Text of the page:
You’ve said movement is something that was integral to figuring out this story. How early in the process are you thinking about it?
When I decided to make the movie, pretty early I understood that my success depends on recreated the passion because the guy is in permanent movement, and the movie is a little bit of battle between mobility and immobility. For instance, Emile and Caroline [contribute] to the immobility and Yoav has to be a real warrior all the time because he’s fighting against the actual moment and its boundaries, which means when you wait for him inside, he will be outside. When you wait for him to sing, he’ll keep quiet. When you wait for him to shout, he’ll whisper. He’ll talk normally and then suddenly, he’ll shout and dance. Also, if you ask him what’s his problem with Israel, he could speak to you in all the negative synonyms he could find in the French dictionary, but he won’t be able to give a precise argument.
People ask me if he [suffers from post-traumatic stress disorder] and I say maybe he’s post-traumatized, but then his trauma is life, and it’s because it’s not based on an argument, it’s based on passion. Passion is movement and the movement is going nowhere because it’s like he wants to be Napoleon, but at the end, he’s walking and mumbling synonyms. There’s also something dynamic in synonyms because the word moves from this [word] to [another], and on a list of synonyms, the first one is the closest [to the original meaning] and the more the synonym is advanced, the more distance is created with the original words, so this is the key thing for him.
What sold you on Tom to play this guy?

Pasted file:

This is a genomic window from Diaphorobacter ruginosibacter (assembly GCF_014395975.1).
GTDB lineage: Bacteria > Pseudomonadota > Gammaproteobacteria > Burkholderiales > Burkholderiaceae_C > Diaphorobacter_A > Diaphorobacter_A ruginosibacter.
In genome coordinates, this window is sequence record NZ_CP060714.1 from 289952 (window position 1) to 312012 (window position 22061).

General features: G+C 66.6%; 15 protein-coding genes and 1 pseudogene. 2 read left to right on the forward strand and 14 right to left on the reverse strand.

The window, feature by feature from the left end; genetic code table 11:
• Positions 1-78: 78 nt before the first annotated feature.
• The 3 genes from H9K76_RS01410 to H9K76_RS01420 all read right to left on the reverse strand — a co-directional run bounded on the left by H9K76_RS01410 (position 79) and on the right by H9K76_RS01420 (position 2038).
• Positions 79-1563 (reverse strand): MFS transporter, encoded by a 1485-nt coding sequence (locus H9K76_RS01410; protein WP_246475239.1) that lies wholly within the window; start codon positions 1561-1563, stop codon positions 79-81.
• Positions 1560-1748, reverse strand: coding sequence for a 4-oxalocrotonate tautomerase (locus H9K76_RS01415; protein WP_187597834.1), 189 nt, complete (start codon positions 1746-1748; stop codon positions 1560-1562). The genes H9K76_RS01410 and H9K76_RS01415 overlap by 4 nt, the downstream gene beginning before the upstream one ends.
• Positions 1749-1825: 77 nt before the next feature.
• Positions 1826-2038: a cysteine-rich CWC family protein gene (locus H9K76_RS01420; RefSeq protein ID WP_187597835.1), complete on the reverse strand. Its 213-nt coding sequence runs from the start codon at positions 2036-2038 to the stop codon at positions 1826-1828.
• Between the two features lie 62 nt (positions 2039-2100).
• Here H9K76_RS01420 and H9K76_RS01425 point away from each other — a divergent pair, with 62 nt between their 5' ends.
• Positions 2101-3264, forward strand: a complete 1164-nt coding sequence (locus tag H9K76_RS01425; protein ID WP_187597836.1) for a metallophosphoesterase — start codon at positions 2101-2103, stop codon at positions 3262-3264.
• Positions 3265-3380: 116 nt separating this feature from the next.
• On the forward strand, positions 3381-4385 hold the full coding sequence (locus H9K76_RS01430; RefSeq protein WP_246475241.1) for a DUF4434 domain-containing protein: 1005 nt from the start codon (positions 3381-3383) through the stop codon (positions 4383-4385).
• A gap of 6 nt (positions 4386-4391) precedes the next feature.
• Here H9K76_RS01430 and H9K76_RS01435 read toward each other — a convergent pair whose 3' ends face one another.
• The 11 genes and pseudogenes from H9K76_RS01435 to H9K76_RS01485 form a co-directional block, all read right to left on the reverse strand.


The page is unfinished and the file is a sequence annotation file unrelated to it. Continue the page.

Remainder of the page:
It’s a lot of things. First of all, Tom began his career as the youth Judo champion of Israel and everyone predicted he’d win gold medals in the Olympic games and from one day to another, he abandoned this and became a dancer, so I think all of [Yoav’s contradictions] exist inside him, meaning that he’s extremely sensitive, fragile, tender, nice, polite, and hard working and at the same time, there’s a lot of violence and irrational rage you feel he can expose at each second. He’s totally limitless. And there are these [movie] stars who are stars because they don’t care about anything and they’re completely egomaniacal. Tom is not like this. He’s extremely humble, but he doesn’t know that limits exist in the universe. For him, playing naked or playing with clothes or doing this or that, it’s doing exactly the same thing, so it really is the character.
Of course, today, it’s not really possible to separate him from the character [now] because it’s so connected. Honestly, when I started to cast the movie, I had a slightly melancholic feeling because I imagined myself in the movie because it’s based on true events, and when I was writing the script, I imagined myself 17 years ago and after the casting, it was like I don’t exist anymore. The person who passed through all of this doesn’t exist any more and I thought the movie will always be fake. But then I found Tom, and I forgot all of this because I think he was like a better version of myself and he enabled the movie to be a better version of life.
“Synonyms” is now open in New York at the Quad Cinema and will open on November 1st in Los Angeles at the Nuart Theater. A full schedule of theaters and dates is here.